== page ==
Hard times have fallen on the Little Evil Empire, otherwise known as Boston, which plays Mini-Me to New York's Dr. Evil, with the Patriots losing and the Celtics' Kevin Garnett still day to day with his abdominal pull . . .
As he has been for 16 days since he was hurt.
"Just to give you all a little bit into my life, I did my first couple of leg lifts laying on my back the other day and that was huge, huge, huge, huge, huge progress for me," Garnett said last week.
Day to day, 16 days later
In other words:
He just started doing leg lifts?
In a belated realistic assessment, Coach Doc Rivers just told ESPN's Lisa Salters that Garnett will probably return for their first game after the All-Star break.
That would be nine more days, or to Celtics fans, nine lifetimes.
Where's my superstar?
Everyone who's anyone is getting a superstar to play alongside, it seems to Cleveland's LeBron James, who's still waiting for a star of any kind.
"It does help when you have guys on the team that are perennial All-Stars or can go out there and produce every night and you know what you're going to get," said James, laughing.
Jason Kidd is still available, someone said.
"I know that," said James, smiling.
Of course, being LeBron means being ready to shoulder the burden all by yourself.
"As long as I'm healthy, we're going to give ourselves a chance to win," he said, "no matter who is out on the court with me."
Webber returns, or his ghost anyway
Then there's Golden State, which brought back a star -- from the '90s.
Concerned Coach Don Nelson won't return, ownership wouldn't make a major move. So Nelson, known for his zany ideas and dying to leave everyone something to remember him by, got them to sign 34-year-old Chris Webber.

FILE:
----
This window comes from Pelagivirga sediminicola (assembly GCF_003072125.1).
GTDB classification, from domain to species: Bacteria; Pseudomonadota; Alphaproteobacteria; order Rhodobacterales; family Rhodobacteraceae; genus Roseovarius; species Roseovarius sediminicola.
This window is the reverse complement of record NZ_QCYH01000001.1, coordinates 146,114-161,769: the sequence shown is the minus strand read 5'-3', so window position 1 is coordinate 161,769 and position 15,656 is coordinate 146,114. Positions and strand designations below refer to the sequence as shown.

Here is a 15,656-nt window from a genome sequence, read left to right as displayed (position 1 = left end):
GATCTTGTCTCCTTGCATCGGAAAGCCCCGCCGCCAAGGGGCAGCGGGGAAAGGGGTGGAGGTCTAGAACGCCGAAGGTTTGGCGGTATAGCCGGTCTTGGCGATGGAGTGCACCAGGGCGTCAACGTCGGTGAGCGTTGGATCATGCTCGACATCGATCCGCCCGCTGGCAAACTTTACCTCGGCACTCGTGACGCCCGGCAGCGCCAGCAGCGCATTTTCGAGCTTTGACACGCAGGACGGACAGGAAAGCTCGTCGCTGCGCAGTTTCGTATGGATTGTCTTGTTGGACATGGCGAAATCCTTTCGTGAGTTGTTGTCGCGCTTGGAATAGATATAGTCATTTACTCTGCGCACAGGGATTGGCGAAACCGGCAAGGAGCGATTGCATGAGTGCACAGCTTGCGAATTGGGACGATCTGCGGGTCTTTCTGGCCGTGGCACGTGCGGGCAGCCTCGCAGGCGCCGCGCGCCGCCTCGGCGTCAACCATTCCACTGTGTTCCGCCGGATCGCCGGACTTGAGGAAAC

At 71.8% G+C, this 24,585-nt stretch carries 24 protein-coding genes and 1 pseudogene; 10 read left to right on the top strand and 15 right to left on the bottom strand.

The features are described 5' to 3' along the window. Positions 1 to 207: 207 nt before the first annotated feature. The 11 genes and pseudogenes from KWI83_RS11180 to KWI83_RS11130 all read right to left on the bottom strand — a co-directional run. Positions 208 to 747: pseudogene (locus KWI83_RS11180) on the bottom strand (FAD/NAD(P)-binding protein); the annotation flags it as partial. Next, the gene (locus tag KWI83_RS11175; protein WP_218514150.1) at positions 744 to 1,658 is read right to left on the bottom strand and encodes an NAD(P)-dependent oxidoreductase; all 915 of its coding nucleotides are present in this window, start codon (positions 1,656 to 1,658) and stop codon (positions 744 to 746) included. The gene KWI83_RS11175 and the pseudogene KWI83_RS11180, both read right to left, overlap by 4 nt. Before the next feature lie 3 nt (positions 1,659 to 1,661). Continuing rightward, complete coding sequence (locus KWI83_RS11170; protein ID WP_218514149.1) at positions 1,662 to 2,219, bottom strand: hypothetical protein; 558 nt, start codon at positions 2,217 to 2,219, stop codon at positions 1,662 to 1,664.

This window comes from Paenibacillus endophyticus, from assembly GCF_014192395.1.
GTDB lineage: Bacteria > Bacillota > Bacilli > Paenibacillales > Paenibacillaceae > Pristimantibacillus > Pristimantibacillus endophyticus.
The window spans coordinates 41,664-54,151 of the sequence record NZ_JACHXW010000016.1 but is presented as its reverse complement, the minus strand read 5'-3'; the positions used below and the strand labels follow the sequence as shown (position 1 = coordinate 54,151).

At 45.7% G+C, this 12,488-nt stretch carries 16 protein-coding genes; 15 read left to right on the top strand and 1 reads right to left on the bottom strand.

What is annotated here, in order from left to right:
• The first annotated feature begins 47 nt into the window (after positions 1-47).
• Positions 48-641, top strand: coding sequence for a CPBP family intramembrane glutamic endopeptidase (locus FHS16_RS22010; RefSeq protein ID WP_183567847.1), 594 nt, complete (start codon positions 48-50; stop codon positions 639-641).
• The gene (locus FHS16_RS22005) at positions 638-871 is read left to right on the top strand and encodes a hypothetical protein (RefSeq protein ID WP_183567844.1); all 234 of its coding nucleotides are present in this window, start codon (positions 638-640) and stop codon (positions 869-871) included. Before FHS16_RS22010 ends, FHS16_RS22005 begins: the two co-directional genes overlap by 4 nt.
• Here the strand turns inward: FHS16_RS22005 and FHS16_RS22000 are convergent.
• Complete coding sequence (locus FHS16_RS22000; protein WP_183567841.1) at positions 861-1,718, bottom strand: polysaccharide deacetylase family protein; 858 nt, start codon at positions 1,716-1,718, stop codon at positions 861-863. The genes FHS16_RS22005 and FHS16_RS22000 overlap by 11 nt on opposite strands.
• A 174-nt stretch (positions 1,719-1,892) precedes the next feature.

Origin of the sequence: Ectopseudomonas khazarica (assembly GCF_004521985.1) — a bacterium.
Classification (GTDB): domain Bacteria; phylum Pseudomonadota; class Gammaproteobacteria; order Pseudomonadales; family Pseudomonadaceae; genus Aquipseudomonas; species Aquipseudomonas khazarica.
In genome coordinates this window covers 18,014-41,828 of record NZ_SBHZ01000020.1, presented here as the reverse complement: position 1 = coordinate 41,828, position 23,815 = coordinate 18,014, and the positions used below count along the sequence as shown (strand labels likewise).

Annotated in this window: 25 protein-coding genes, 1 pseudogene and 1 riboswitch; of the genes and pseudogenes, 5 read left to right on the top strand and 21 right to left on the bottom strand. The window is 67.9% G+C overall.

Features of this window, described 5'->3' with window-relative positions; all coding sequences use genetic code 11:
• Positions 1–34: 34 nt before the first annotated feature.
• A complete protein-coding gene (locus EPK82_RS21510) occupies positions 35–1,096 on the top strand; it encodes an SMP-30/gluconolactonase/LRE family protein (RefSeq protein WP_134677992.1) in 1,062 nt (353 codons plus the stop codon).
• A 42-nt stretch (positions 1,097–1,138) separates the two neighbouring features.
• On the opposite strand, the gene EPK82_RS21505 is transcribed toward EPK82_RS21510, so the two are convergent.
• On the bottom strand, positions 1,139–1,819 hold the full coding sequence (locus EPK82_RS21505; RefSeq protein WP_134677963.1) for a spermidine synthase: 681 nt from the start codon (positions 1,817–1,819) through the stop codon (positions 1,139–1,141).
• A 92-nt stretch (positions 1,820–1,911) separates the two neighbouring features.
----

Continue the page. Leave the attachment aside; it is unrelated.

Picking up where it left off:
Announcing Webber would start, Nelson compared him with one of those YMCA players who are still passing wizards.
Webber made the comparison all too apt, trotting gingerly to the basket on a fastbreak the first time he got the ball, tossing an underhand layup and missing.
The Warriors lost to the Bulls, who didn't have Luol Deng, Kirk Hinrich or Ben Gordon.
With the team hyper-sensitive on the subject, the San Jose Mercury News' Tim Kawakami summed it up in a blog post titled: "The Warriors' Webber Experiment starts 0-1 and sllloooow, not that I want to be negative or anything."
Little average, great big heart
Going out as he came in, Jason Collins played his last game for New Jersey amid reports he was about to be traded to Memphis because the Nets were short of big men.
"I think I'd have to be a robot not to" hear the reports, Collins said. "But I love playing for the New Jersey Nets. . . . You never want to let your teammates down."
Despite his career 4.4 scoring average, the Nets went 53-35 the last two seasons when Collins started alongside Kidd, Vince Carter, Richard Jefferson and Nenad Krstic.
"I stand by that" percentage, said Jefferson. "We were really not too concerned with what other people thought about Jason Collins. He's a winning-percentage guy."
-- ark Heisler